Information for New Zealanders living in Australia

Impact of Australia's deportation policy discriminatory and racist

11 August 2018
Gillian Triggs, former Australian Human Rights Commissioner. (Photo: Newshub Nation)
Gillian Triggs, former Australian Human Rights Commissioner. (Photo: Newshub Nation)

11 August 2018

John-Michael Swannix - Newshub

“I don't believe it's intended to have a racist purpose but there's no doubt at all… that the impact of this deportation policy is profoundly discriminatory and racist.” - former Australian Human Rights Commissioner Gillian Triggs

A former president of the Australian Human Rights Commission is calling out her country's “illegal and inhumane” treatment of New Zealanders in detention.

A law change in 2014 has seen more than 1200 Kiwis deported from Australia, 60 percent of whom are Māori or Pasifika.

Prof Gillian Triggs is in New Zealand this week on a speaking tour. Asked by Newshub Nation whether institutional racism was at play, she replied: “I'd hesitate to go quite that far - I don't believe it's intended to have a racist purpose but there's no doubt at all… that the impact of this deportation policy is profoundly discriminatory and racist.

“Fifty percent of detainees from Australia are New Zealanders and 60 percent of those are Māori or Pacific Islanders.”

Prof Triggs wants Australia to adopt a charter of human rights, along the lines of New Zealand's Bill of Rights.

“Australia is the only democracy in the world that does not have a charter and there are very, very few protections for common law freedoms in the constitution.”

She believes a constitutional amendment would be near impossible to achieve, but a charter is doable.

“[Charters] are weak, but they do have an impact on the way in which civil servants, Government officials and lawmakers apply laws.

“They're inclined to say, 'We have a charter, does this law comply with that charter? Or does what we're proposing comply with common law freedoms?' And I think that is the impact it has on the lives of ordinary people.”

Kiwis kept like 'caged animals' in Australian detention centres

Prof Triggs told Newshub Nation what she saw at the high-security Blaxland compound was one of the most disturbing moments in her five years in the role. “I saw six men to a bunk room, cramped quarters, in a concrete compound with 14-foot wire walls. They were quite literally like caged animals.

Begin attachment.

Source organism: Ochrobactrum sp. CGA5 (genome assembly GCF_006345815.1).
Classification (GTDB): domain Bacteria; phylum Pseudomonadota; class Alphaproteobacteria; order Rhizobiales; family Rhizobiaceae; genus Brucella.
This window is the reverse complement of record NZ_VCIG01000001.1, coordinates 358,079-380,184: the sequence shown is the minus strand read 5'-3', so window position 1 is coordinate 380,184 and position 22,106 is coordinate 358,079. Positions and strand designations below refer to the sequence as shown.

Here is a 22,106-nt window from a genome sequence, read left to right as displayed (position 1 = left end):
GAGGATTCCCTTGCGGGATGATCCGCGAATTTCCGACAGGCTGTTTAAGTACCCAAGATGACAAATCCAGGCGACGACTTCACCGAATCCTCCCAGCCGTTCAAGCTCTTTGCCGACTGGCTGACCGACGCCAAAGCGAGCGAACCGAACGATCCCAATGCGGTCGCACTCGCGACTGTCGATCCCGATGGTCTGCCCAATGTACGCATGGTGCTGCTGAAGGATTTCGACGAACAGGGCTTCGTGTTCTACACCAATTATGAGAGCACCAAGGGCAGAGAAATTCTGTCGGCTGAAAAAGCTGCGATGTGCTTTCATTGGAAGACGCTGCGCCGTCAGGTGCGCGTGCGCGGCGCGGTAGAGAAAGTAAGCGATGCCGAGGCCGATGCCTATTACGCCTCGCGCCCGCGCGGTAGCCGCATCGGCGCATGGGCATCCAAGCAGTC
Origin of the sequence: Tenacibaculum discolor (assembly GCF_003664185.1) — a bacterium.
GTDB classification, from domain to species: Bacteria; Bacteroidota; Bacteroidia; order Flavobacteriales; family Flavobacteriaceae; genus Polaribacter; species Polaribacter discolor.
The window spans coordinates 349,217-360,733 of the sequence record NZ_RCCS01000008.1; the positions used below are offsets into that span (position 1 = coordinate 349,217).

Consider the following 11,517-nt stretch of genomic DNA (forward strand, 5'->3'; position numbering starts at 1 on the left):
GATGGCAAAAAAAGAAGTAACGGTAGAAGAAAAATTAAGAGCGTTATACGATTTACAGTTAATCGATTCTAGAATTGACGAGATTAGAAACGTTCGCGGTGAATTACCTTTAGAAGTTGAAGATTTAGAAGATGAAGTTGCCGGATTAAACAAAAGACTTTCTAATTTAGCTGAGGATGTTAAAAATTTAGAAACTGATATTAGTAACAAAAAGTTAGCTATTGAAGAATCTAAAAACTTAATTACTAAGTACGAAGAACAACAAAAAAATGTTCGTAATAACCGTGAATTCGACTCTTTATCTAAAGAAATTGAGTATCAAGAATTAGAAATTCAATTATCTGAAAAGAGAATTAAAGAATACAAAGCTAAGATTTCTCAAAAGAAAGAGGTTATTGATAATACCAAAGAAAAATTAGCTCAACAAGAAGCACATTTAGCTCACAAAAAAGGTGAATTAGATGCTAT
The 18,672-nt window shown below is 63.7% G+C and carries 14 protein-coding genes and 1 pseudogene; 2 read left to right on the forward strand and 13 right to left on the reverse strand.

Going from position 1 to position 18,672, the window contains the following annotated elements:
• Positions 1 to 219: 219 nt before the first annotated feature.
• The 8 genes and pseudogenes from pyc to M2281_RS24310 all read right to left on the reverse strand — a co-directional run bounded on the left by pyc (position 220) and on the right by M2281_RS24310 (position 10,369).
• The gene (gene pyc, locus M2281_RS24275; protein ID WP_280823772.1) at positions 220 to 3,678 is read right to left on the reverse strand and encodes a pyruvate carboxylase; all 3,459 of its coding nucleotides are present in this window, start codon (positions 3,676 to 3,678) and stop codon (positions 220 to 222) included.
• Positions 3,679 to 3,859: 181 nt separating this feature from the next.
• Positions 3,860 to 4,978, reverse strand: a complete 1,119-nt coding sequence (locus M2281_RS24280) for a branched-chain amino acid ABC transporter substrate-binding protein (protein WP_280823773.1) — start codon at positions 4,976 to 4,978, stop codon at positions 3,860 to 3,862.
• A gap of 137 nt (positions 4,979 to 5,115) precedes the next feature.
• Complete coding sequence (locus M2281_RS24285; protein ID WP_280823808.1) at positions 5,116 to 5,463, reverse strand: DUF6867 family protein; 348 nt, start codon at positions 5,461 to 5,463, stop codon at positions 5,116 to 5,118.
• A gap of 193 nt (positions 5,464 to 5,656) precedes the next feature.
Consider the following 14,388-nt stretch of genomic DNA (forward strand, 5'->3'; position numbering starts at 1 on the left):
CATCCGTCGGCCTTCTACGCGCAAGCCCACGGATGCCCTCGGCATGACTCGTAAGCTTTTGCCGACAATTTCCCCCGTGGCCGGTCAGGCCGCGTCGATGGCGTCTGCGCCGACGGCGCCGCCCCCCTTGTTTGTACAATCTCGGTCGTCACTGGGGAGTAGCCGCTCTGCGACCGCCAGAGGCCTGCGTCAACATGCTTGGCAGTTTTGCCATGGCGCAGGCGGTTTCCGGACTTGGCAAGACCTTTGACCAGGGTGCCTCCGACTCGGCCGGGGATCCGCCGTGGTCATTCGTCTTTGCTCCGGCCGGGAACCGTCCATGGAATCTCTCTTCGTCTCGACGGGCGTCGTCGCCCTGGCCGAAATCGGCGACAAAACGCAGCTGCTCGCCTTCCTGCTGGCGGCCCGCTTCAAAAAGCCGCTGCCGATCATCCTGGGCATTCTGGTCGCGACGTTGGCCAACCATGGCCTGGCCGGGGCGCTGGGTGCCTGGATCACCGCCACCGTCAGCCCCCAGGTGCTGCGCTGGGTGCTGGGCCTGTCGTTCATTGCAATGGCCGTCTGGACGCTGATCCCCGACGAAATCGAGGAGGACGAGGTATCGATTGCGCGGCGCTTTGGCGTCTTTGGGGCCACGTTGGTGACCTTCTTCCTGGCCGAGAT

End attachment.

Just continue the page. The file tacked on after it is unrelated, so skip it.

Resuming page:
"Big, strong men - some with mental illness - clearly deeply distressed with virtually nothing to do except a billiard table and a TV set. They were distraught beyond measure, with virtually no hope for their futures… all without a charge or a trial by a court or jury.”

Since 2014, the Australian Immigration Minister has had the power to deport people, without judicial review, that are deemed “not of good character” or who “may be a risk to the health, safety or good order of the Australian community”.

More than 1200 New Zealanders have been deported from Australia in the past three years, 60 percent of whom are Māori or Pasifika.

“Most of those in Blaxwood were New Zealanders and most in fact were Māori or islanders,” said Prof Triggs.

Last month, New Zealand's Justice Minister Andrew Little said Australia's deportation policies “lacked humanitarian ideals” and had a “venal political strain” to them.

It led to a war of words with Australian Minister and Liberal Party MP Peter Dutton, who said that his country does the heavy lifting when it comes to immigration, by stopping boats bound for New Zealand from Asia.

“There's a lot to this relationship and I was really disappointed in Mr Little's comments during the week. I hope that he doesn't repeat them,” Mr Dutton told 2GB.

However, Prof Triggs says Mr Little is right.

“We've been in dark place in Australia over the past few years. We've adopted a really illegal and inhumane policy in relation to non-citizens, most particularly those arriving without a visa by sea, but that has trickled down to this rather inhumane policy against New Zealanders.

“I think Australians are enormously fond of New Zealanders and there's never been, to my knowledge, any sense that we need to deport them in the numbers that we are currently deporting.

“I do have hope for the future because this is not Australian, this is not the values we have espoused in what is a multicultural and relatively successful migrant nation. I think the ship will right itself, but in the meantime a great deal of harm is being done.”

However, Prof Triggs doesn't believe a change of government in next year's Australian elections will make much difference in the short-term.

“I think the Labor Party, were it to win, would be extremely cautious before it alters any aspects of asylum seeker or refugee policy or this deportation policy.

“I would imagine that Labor would go about, quite quietly, getting a more rule of law based process… but I can only hope that would be the case.

Prof Triggs expects the issue will be resolved through diplomacy, particularly with Jacinda Ardern as Prime Minister.

“If Australia was to have a change of Government then it would be much more possible for those two Prime Ministers and their respective officials to negotiate a more humane outcome for New Zealanders being deported.”

Read the NewsHub article.